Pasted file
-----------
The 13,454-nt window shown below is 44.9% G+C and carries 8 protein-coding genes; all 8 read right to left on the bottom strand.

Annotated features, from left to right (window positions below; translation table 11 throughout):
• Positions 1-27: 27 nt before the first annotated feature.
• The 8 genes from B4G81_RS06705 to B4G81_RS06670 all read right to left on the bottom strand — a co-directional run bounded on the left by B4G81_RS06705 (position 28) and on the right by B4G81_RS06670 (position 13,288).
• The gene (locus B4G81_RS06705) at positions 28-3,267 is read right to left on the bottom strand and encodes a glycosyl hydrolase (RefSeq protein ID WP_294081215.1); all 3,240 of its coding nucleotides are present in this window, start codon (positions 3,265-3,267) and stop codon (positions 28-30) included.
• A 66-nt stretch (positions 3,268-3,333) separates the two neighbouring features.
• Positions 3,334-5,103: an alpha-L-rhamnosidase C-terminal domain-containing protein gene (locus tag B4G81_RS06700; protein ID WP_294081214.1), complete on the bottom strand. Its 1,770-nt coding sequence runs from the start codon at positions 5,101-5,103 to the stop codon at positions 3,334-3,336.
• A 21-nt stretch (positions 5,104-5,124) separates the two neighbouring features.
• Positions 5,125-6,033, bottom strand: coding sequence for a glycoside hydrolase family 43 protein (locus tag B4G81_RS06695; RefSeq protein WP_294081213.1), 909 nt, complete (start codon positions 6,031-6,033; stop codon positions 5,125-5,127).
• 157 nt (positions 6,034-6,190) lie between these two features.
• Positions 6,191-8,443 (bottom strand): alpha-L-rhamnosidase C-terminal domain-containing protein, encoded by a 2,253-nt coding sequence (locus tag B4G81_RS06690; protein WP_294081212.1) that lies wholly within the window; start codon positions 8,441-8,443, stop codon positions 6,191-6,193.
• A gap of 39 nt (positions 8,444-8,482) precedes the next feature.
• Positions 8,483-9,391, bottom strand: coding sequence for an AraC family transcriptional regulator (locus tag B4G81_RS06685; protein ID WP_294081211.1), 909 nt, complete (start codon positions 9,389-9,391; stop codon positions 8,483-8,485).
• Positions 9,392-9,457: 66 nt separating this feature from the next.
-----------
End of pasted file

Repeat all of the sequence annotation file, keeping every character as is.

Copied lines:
The 13,454-nt window shown below is 44.9% G+C and carries 8 protein-coding genes; all 8 read right to left on the bottom strand.

Annotated features, from left to right (window positions below; translation table 11 throughout):
• Positions 1-27: 27 nt before the first annotated feature.
• The 8 genes from B4G81_RS06705 to B4G81_RS06670 all read right to left on the bottom strand — a co-directional run bounded on the left by B4G81_RS06705 (position 28) and on the right by B4G81_RS06670 (position 13,288).
• The gene (locus B4G81_RS06705) at positions 28-3,267 is read right to left on the bottom strand and encodes a glycosyl hydrolase (RefSeq protein ID WP_294081215.1); all 3,240 of its coding nucleotides are present in this window, start codon (positions 3,265-3,267) and stop codon (positions 28-30) included.
• A 66-nt stretch (positions 3,268-3,333) separates the two neighbouring features.
• Positions 3,334-5,103: an alpha-L-rhamnosidase C-terminal domain-containing protein gene (locus tag B4G81_RS06700; protein ID WP_294081214.1), complete on the bottom strand. Its 1,770-nt coding sequence runs from the start codon at positions 5,101-5,103 to the stop codon at positions 3,334-3,336.
• A 21-nt stretch (positions 5,104-5,124) separates the two neighbouring features.
• Positions 5,125-6,033, bottom strand: coding sequence for a glycoside hydrolase family 43 protein (locus tag B4G81_RS06695; RefSeq protein WP_294081213.1), 909 nt, complete (start codon positions 6,031-6,033; stop codon positions 5,125-5,127).
• 157 nt (positions 6,034-6,190) lie between these two features.
• Positions 6,191-8,443 (bottom strand): alpha-L-rhamnosidase C-terminal domain-containing protein, encoded by a 2,253-nt coding sequence (locus tag B4G81_RS06690; protein WP_294081212.1) that lies wholly within the window; start codon positions 8,441-8,443, stop codon positions 6,191-6,193.
• A gap of 39 nt (positions 8,444-8,482) precedes the next feature.
• Positions 8,483-9,391, bottom strand: coding sequence for an AraC family transcriptional regulator (locus tag B4G81_RS06685; protein ID WP_294081211.1), 909 nt, complete (start codon positions 9,389-9,391; stop codon positions 8,483-8,485).
• Positions 9,392-9,457: 66 nt separating this feature from the next.